Pluto’s dinky diameter wasn’t the official reason it was demoted from the planetary club back in 2006, but symbolically, size was the last straw. When Caltech astronomer Mike Brown spotted the object we now call Eris back in 2005 and astronomers figured it to be larger than Pluto, the former ninth planet’s fate was sealed. Now Pluto’s reclassification as a “dwarf planet” and the subsequent public outcry is behind us, but new research suggests that the former planet’s symbolic death knell—Eris’ size advantage—was wrong.
The argument has been rekindled by astronomers who just completed detailed viewings of Eris from observatories high in the Chilean Andes. According to Bruno Sicardy of the Paris Observatory, Eris must be no wider than 1,454 miles, while the accepted value for Pluto’s diameter is 1,456.5 miles. And because of the uncertainty of measuring diameter of such a distant object, Kelly Beatty at Sky & Telescope says, Eris’ official size could decease another 30 miles or more after astronomers analyze more of this data.
Images taken in December 2005 by Brown and others with the Hubble Space Telescope indicated a diameter of 1,500 miles (2,400 km), just 5% larger than Pluto’s. But the true size remained uncertain because even Hubble’s supersharp gaze is only barely able to resolve Eris’s disk. (Remember: it’s some 9 billion miles from the Sun, twice as far away as Pluto.) [Sky & Telescope]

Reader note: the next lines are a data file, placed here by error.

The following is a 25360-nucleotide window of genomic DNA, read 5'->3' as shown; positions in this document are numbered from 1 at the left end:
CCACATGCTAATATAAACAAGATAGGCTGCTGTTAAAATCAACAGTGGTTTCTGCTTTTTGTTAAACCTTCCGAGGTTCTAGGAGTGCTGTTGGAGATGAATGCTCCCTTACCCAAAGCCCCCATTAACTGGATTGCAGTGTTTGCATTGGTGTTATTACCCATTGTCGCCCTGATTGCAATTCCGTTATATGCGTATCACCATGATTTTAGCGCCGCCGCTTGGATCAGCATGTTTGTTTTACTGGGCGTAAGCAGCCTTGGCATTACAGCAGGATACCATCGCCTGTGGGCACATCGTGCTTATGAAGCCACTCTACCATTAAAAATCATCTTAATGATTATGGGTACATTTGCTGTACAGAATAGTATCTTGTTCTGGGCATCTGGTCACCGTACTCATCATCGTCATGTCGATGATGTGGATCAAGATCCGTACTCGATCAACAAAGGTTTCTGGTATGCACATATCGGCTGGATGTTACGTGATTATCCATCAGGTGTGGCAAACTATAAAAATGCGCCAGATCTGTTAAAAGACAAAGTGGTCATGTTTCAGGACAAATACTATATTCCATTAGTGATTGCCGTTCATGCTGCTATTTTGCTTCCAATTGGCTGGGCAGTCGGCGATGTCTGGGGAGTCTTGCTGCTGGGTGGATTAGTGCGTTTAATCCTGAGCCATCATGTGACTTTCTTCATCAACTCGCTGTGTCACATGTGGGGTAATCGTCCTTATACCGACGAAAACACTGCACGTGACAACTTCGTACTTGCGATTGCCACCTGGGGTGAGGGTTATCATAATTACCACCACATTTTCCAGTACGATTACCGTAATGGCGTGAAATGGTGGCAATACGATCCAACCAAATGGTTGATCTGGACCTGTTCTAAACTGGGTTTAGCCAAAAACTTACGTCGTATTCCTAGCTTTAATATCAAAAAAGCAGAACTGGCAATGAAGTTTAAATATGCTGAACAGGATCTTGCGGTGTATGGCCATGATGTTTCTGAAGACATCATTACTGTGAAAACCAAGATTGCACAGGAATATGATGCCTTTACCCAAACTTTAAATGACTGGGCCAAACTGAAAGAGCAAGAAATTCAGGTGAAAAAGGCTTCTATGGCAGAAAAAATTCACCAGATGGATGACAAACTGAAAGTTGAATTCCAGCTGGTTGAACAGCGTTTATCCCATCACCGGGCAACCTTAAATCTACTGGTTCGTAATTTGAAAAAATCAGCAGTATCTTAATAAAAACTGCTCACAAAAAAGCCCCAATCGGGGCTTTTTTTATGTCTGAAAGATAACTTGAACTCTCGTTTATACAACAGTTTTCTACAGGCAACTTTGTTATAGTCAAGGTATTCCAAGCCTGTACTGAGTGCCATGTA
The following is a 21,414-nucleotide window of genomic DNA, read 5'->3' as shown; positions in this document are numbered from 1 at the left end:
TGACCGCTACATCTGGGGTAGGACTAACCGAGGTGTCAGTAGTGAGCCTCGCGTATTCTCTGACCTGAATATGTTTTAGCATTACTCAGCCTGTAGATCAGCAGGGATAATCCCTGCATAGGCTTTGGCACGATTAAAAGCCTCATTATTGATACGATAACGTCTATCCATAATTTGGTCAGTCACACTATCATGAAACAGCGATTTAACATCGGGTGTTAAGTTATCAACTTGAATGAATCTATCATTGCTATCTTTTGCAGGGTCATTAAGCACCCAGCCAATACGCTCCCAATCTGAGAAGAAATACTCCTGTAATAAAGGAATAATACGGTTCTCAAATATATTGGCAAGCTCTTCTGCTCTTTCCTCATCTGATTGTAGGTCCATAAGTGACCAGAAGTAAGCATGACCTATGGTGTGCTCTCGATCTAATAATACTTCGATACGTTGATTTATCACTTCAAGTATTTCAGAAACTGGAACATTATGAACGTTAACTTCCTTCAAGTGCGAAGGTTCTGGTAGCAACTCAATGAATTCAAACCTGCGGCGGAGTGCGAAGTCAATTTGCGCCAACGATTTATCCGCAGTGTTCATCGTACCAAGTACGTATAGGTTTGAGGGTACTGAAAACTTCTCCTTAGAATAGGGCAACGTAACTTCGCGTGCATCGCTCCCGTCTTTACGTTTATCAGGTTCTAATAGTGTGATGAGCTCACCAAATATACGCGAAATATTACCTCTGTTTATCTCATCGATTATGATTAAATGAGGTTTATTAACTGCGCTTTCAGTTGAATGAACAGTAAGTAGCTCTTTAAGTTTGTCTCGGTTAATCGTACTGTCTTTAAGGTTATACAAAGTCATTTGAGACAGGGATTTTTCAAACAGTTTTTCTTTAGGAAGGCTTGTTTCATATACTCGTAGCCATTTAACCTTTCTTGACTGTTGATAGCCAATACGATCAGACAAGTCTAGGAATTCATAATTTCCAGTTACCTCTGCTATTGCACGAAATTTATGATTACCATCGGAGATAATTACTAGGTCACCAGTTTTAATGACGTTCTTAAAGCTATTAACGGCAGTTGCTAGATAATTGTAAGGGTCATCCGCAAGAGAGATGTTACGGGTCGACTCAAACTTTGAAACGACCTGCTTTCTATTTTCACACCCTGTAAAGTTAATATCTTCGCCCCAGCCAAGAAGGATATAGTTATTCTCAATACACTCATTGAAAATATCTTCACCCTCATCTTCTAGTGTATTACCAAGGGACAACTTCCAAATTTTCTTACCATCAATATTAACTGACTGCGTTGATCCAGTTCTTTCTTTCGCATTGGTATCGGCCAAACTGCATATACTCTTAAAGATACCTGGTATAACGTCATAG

This month, however, the window of opportunity opened for astronomers. Eris passed directly in front of a star, which allowed them to more accurately gauge its size.
Water, water (or ice) everywhere—that’s the refrain this year. This week we covered the study declaring that the moon was home to perhaps 100 times more water than previously thought, and it was just two months ago that sky-watchers spotted the first frosty asteroid out in the Asteroid Belt. Now, in a study in Nature, a team of astronomers says they’ve found another icy surprise in our solar system: a bright shiny object way out in the Kuiper Belt.
The Kuiper Belt is that mess of objects orbiting the sun out beyond Neptune, but not as far as the Oort Cloud (once-proud Pluto is a Kuiper Belt object). There are plenty of icy bodies out there, including Pluto. But what doesn’t make sense about this one, KBO 55636, is how it stayed so pristine after a billion years of floating alone. MIT’s James Elliot, who led the study, says the object’s albedo, or reflectivity, is striking:
“That turned out to be very high, almost 90 percent… That’s consistent with it having a very highly reflective surface like water ice.” The finding was surprising because such old, distant bodies tend to have weathered, dull surfaces. “Objects orbiting that far out in space get generally darkened by accumulating dust… We don’t have an explanation for how it could stay so pristine” [Space.com].